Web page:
New bid to hold back the tides

A major scheme to protect towns and wildlife habitat along the north Suffolk coast from seawater flooding will be unveiled to the public today.

A major scheme to protect towns and wildlife habitat along the north Suffolk coast from seawater flooding will be unveiled to the public today.

The stretch of the coast between Dunwich and Walberswick, south of Southwold, has been severely affected by coastal erosion and flooding for centuries.

It last flooded in November last year when high tides and northerly winds combined to caused chaos along the east coast, bursting the banks of the Yare and Waveney and flooding the environmentally important Dingle and Westwood marshes.

Now, following consultation with groups representing local people and wildlife in the area, the Environment Agency is to unveil its preferred strategy for managing the flood risks.

On Monday, the scheme will be presented at a special exhibition at Dunwich Reading Room, giving local people the chance to comment on the proposal before it is finalised.

Environment Agency project manager, Paul Miller, said: “This is a very important project for us. We have been trying to manage the flood risk for the villages and conservation areas for some time, but our current methods have become costly and unsustainable.

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“In the past we have repaired the shingle ridge off the coast, but it is just being flattened and overtopped by storms every year.

“This proposal involves building a raised embankment behind the properties at risk of flooding in Dunwich, which would offer a greater level of protection.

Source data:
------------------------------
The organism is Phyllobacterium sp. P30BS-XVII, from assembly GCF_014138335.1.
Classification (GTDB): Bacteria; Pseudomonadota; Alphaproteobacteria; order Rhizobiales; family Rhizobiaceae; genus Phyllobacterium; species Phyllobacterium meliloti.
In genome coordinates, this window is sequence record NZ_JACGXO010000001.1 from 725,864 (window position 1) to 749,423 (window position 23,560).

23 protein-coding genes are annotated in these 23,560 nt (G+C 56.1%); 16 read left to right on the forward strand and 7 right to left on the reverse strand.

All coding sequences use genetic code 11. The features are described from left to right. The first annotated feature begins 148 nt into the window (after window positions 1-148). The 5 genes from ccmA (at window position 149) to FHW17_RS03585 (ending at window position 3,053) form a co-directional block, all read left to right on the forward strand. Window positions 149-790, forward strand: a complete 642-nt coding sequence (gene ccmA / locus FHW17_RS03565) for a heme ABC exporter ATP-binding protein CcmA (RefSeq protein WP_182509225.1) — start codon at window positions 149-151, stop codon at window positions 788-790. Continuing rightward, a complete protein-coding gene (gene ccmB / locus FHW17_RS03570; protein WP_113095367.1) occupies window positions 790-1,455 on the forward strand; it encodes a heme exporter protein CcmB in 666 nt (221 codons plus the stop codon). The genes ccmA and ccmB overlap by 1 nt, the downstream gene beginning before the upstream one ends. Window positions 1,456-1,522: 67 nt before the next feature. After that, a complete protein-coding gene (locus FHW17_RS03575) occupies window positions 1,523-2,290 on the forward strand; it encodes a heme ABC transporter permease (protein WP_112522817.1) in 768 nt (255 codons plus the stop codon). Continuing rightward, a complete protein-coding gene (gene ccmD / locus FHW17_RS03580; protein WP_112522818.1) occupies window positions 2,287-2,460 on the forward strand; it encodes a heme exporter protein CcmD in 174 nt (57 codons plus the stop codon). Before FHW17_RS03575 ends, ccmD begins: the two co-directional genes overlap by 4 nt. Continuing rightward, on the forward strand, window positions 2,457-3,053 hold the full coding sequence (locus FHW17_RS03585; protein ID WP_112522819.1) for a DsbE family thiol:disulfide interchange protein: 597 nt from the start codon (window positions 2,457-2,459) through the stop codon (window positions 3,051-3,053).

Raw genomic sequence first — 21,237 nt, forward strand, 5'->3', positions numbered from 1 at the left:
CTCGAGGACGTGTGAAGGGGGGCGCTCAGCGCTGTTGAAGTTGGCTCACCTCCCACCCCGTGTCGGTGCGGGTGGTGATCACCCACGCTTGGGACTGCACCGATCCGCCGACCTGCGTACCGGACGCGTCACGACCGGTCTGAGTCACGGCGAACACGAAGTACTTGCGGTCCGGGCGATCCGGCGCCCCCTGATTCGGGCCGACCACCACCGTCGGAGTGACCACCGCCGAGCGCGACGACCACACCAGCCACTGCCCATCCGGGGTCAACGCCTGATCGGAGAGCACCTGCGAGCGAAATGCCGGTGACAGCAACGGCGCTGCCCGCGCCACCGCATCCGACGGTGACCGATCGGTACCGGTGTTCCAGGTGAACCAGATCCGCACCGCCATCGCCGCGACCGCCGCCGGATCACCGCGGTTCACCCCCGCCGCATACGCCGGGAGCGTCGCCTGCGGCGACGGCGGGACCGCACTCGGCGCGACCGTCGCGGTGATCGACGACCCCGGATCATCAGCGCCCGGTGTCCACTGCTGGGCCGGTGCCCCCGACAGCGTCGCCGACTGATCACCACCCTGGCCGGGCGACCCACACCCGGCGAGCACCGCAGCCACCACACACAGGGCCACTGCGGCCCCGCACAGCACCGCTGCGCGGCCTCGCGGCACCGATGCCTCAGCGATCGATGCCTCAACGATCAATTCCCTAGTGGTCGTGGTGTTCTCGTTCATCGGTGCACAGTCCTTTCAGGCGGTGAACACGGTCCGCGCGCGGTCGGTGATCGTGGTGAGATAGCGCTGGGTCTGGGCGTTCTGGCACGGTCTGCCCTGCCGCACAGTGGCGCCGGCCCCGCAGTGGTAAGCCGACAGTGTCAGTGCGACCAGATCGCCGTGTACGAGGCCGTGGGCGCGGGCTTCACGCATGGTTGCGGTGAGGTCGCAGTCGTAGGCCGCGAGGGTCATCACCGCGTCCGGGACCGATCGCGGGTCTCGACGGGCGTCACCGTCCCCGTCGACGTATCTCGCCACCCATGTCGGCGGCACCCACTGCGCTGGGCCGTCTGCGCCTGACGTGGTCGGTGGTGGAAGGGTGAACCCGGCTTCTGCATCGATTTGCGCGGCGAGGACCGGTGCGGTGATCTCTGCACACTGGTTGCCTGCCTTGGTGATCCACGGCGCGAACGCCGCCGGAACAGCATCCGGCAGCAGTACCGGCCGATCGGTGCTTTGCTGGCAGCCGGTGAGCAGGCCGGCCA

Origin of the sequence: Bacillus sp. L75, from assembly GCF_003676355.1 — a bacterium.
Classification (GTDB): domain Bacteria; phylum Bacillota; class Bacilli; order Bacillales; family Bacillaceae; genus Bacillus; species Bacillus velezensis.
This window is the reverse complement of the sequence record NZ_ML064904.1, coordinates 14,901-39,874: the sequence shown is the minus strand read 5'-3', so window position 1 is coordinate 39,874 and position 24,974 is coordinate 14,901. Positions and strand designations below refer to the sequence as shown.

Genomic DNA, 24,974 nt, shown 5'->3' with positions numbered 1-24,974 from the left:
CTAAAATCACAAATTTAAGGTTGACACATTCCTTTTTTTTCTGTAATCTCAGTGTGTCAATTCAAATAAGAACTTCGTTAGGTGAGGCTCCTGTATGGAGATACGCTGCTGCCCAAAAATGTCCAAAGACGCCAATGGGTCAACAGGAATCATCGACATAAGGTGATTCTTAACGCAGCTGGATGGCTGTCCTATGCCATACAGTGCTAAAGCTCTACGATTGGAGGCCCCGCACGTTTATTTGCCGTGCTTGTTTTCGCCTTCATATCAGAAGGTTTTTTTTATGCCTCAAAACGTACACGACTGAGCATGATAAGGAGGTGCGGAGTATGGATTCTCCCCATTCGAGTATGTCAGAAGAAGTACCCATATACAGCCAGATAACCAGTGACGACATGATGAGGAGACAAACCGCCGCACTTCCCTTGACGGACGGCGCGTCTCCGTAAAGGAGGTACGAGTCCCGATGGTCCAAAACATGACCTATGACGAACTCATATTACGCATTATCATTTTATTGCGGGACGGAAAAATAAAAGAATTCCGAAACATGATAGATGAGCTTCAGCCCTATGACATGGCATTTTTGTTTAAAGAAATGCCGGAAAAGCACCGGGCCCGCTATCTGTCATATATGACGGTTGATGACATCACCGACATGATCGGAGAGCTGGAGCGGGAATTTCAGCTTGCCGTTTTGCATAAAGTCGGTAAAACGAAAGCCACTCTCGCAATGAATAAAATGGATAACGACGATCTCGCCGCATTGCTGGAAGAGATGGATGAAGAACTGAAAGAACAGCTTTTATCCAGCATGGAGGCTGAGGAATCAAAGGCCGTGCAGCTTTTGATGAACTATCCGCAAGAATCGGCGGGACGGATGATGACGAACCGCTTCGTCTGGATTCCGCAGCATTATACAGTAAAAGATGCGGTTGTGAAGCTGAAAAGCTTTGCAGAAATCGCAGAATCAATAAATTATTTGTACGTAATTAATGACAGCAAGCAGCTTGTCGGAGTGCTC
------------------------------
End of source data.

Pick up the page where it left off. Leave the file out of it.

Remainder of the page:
“But this will have to compete with national projects in terms of priority for funding, so it is still early days yet.”

Robin Buncombe, Walberswick parish councillor, said: “This consultation exercise is important for the movement of our case but we think there's a bigger issue for the long-term protection of Dunwich.”

The agency's previous method of protecting the coastline, by repairing the shingle ridge each time it was breached, has proven expensive, ineffective and unsustainable.

When the sea defences were breached in November last year, they were repaired by the agency at a cost of £20,000.

These breaches occurred only weeks after the agency spent £23,000 on bolstering defences on the same stretch of coast.

The public exhibition will take place from 2pm to 8pm at the Dunwich Reading Room today.


Dunwich was once one of the largest ports in the east of England, with a thriving population of more than 4,000.

Throughout the 12th and 13th centuries it was more important than Norwich and Ipswich, boasting eight parish churches, and was represented by two MPs.

But while the sea brought prosperity to the town, it would also take it away as, unbeknown to its residents, the coastline of Dunwich was shifting.

In March 1286 the combination of high tides and strong easterly winds saw a strip of land up to 100 metres wide in places washed away, taking with it homes, churches and a small monastery.

In 1328, another severe storm blocked the town's harbour, signalling the beginning of the end for the once-thriving port.

Over the next two centuries, four attempts were made to dig out a permanent harbour, but it was a battle that could not be won and ships, goods and revenues began to move, along with the estuary mouth, to nearby Walberswick.

After 1328 the exodus of people from Dunwich accelerated, with records showing that wealthy families who had witnessed the devastation wreaked by the sea made the decision to leave.

Less than 20 years later, another fierce storm in 1347 swept a further 400 homes into the sea and by 1587, Dunwich was half the size it had been in 1200.

Dunwich lost all eight parish churches, the town gates and hall, the crosses, the almshouses, hospitals, shops and private houses, the windmill and several cemeteries to the sea.